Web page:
A California Air National Guard helicopte hoists a man from a tanker ship 343 nautical miles west of San Francisco. Courtesy photo

Offshore Sailboat Racer Suffering Serious Infection Rescued

A dramatic offshore rescue operation was recently conducted following the Pacific Cup Race, the 2,070-nautical mile race run every other year between San Francisco Bay and Kaneohe Bay on the island of Oahu. A minor injury onboard one of the returning sailboats led to a coordinated effort between race participants, the U.S. Coast Guard, the U.S. Air Force, a Taiwanese tanker, and even maritime medical experts here in the Chesapeake Bay region.

Skipper Andy Schwenk, 57, competed in the 2022 Pacific Cup onboard his Express 37 Spindrift V. Schwenk has made the trip from California to Hawaii more than 50 times since 1982, and has over 300,000 nautical miles under his offshore belt. He is a marine surveyor, owned a rigging shop for 20 years, and is a former Army Ranger. 

“Andy’s as competent as they come,” says Pacific Cup PRO Michael Moradzadeh, who has been involved in the management of the race for the last two decades. “He’s done this race so many times, he’s the go-to guy for anything.” 

This year’s race started in light wind. Spindrift V crossed the finish line without incident on July 18 after 13 days at sea, winning her division.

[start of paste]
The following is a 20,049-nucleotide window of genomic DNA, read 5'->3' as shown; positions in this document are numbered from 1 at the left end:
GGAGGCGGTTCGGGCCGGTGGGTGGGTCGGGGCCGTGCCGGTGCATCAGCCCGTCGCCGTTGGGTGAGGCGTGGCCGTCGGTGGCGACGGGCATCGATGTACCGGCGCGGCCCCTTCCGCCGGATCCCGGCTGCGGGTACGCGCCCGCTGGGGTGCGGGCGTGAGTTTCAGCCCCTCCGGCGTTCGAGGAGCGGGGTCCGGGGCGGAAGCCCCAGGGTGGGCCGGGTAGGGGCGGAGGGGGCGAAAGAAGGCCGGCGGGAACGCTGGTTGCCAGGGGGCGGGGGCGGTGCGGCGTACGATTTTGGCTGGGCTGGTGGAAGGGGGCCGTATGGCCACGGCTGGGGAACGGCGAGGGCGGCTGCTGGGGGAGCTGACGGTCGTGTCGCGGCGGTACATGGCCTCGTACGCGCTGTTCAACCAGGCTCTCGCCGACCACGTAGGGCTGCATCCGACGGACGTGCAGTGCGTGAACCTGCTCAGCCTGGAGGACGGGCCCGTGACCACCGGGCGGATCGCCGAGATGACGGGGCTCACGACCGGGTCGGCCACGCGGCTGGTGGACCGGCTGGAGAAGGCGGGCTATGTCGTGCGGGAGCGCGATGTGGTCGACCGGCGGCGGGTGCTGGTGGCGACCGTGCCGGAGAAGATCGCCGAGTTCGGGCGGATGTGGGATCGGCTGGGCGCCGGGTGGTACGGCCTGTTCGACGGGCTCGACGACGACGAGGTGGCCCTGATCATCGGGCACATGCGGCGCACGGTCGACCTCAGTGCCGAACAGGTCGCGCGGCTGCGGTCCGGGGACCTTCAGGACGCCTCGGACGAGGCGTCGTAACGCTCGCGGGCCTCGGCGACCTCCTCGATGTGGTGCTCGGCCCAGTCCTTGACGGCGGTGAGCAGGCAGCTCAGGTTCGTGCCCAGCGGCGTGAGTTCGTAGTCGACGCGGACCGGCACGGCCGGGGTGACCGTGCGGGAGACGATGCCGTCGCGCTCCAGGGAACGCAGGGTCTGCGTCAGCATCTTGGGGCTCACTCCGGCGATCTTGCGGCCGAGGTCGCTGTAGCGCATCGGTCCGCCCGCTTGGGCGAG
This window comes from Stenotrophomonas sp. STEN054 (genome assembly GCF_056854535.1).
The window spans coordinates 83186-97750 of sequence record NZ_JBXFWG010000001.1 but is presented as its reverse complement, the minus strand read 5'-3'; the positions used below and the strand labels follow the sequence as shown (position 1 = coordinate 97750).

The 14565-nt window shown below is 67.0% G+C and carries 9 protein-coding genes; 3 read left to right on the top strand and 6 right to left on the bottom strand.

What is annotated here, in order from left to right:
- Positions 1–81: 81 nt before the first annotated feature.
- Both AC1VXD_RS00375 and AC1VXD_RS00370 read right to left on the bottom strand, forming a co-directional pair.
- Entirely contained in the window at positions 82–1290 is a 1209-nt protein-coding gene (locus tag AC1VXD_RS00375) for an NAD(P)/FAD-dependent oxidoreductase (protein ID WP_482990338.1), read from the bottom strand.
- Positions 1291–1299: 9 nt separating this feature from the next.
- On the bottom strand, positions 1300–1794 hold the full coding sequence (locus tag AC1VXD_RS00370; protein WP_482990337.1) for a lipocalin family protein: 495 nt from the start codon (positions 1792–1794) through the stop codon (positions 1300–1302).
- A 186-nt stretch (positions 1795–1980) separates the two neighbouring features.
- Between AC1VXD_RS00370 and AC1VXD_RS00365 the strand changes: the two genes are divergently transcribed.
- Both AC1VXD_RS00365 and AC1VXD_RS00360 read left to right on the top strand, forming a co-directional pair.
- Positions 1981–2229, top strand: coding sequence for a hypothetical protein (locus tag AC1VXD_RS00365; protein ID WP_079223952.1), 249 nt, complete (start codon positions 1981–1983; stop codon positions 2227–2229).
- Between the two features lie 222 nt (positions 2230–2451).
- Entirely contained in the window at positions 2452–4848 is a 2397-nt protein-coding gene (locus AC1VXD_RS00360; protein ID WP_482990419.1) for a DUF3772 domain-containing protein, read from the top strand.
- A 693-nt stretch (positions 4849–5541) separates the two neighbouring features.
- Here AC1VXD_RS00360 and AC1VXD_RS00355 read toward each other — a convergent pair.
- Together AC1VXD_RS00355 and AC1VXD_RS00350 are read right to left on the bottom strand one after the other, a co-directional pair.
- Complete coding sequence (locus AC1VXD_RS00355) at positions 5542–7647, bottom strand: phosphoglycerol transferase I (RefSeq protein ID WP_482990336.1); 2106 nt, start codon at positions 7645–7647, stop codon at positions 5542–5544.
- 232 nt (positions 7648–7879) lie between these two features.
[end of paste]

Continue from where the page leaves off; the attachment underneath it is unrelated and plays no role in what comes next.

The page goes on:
But offshore sailors know that it’s not just about getting to the destination: it’s about getting home as well. Spindrift V started her passage home knowing that there were a few problematic weather cells on the radar, but the delivery crew was in their element, and several other race participants were heading back at the same time. 

Before she was halfway home, Spindrift V encountered some significant weather and was hit by what crewmembers identified as a rogue wave. 

A California Air National Guard Pave Hawk helicopter refuels from a U.S. Air Force HC-130 aircraft on the way to rescue Andy Schwenk from a Taiwainese tanker. Courtesy photo.

The wave split the mainsail and took out the boat’s Automatic Identification System (AIS), disabling their primary communications. Schwenk received what another crewmember called a “fiberglass injury;” a somewhat significant cut on his ankle from the boat. 

“After that long at sea, these boats aren’t the most hygenic,” Moradzedeh says. Connecting over email, Schwenk reported that Spindrift V had antibiotic gel and bandages onboard, and that the injury was being addressed. 

Within hours, however, an infection developed in Schwenk’s leg. “Because Andy’s AIS communication was damaged, we were trying to communicate over email,” says Moradzedeh. “The whole fleet was good about monitoring email regularly and checking in with me at least daily, but Andy’s laptop had been damaged by water and he was having a harder time with communication. It was becoming clear that once-a-day check-ins weren’t going to be enough.”